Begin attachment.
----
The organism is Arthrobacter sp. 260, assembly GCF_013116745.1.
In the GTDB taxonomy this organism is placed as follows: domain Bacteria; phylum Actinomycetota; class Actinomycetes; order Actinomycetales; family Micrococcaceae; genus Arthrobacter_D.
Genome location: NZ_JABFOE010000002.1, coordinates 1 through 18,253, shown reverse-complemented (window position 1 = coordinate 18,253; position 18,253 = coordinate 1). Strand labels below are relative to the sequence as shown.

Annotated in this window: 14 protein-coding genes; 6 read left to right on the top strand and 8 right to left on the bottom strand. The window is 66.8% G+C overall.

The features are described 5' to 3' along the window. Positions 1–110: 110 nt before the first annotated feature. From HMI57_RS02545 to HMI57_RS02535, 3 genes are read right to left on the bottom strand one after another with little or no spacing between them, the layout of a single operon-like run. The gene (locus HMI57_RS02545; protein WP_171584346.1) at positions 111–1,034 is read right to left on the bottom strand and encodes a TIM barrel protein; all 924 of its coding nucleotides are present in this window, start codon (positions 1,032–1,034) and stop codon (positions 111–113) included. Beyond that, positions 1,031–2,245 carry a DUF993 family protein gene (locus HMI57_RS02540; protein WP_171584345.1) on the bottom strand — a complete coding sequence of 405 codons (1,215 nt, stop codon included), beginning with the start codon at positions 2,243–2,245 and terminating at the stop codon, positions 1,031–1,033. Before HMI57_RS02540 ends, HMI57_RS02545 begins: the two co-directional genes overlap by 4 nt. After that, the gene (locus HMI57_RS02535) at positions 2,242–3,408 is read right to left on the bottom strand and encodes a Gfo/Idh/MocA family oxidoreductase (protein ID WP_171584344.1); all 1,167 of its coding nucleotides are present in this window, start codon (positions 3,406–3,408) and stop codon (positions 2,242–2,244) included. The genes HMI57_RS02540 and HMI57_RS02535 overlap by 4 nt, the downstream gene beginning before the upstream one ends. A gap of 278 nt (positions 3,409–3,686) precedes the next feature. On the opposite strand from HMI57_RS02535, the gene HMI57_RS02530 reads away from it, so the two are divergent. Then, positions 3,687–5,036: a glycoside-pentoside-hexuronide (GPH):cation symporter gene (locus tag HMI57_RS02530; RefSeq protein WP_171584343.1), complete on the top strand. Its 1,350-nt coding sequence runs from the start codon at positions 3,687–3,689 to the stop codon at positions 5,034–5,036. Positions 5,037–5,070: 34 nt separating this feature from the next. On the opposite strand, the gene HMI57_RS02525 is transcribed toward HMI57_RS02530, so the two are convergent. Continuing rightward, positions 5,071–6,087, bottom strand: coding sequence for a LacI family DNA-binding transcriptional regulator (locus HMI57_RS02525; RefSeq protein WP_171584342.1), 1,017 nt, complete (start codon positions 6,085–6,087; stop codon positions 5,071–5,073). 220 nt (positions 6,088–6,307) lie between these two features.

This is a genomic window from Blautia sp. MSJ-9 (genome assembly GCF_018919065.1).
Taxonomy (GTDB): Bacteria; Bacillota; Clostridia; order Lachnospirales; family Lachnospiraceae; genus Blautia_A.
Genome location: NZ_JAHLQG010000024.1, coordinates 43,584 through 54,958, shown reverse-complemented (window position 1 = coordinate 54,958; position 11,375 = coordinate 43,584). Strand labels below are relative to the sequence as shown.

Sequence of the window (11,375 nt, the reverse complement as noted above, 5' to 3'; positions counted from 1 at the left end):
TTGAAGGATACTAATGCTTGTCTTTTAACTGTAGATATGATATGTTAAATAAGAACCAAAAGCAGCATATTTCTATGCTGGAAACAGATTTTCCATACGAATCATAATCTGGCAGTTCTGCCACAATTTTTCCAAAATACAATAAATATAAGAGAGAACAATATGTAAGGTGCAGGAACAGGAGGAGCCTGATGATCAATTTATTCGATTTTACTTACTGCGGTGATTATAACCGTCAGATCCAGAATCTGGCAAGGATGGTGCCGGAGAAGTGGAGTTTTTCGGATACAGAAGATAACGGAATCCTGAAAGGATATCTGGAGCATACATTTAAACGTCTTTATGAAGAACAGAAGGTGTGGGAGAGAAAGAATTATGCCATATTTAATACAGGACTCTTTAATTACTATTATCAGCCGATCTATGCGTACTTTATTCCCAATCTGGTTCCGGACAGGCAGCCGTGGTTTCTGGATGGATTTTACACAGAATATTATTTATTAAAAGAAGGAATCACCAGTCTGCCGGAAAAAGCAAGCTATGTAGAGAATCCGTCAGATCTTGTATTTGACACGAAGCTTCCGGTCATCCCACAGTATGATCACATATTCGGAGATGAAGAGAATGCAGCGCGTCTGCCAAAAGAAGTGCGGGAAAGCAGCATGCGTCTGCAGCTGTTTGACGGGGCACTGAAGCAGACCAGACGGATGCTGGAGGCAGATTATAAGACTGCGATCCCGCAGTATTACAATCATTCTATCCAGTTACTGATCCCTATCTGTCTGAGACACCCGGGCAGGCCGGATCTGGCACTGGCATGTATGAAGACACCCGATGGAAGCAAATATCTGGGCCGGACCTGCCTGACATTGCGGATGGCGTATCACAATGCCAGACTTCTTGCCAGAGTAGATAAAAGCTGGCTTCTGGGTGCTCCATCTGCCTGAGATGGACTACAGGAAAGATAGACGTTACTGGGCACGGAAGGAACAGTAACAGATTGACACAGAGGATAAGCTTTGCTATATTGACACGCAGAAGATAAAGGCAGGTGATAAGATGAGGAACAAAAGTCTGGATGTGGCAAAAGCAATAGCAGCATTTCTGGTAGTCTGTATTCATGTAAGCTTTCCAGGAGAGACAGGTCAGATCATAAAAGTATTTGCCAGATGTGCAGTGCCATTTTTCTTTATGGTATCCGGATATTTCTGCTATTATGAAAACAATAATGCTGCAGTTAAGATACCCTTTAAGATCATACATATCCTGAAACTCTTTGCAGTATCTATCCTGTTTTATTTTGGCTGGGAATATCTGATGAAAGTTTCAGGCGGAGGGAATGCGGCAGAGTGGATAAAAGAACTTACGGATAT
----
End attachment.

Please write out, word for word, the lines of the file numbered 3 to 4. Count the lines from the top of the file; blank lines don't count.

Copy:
Genome location: NZ_JABFOE010000002.1, coordinates 1 through 18,253, shown reverse-complemented (window position 1 = coordinate 18,253; position 18,253 = coordinate 1). Strand labels below are relative to the sequence as shown.

Annotated in this window: 14 protein-coding genes; 6 read left to right on the top strand and 8 right to left on the bottom strand. The window is 66.8% G+C overall.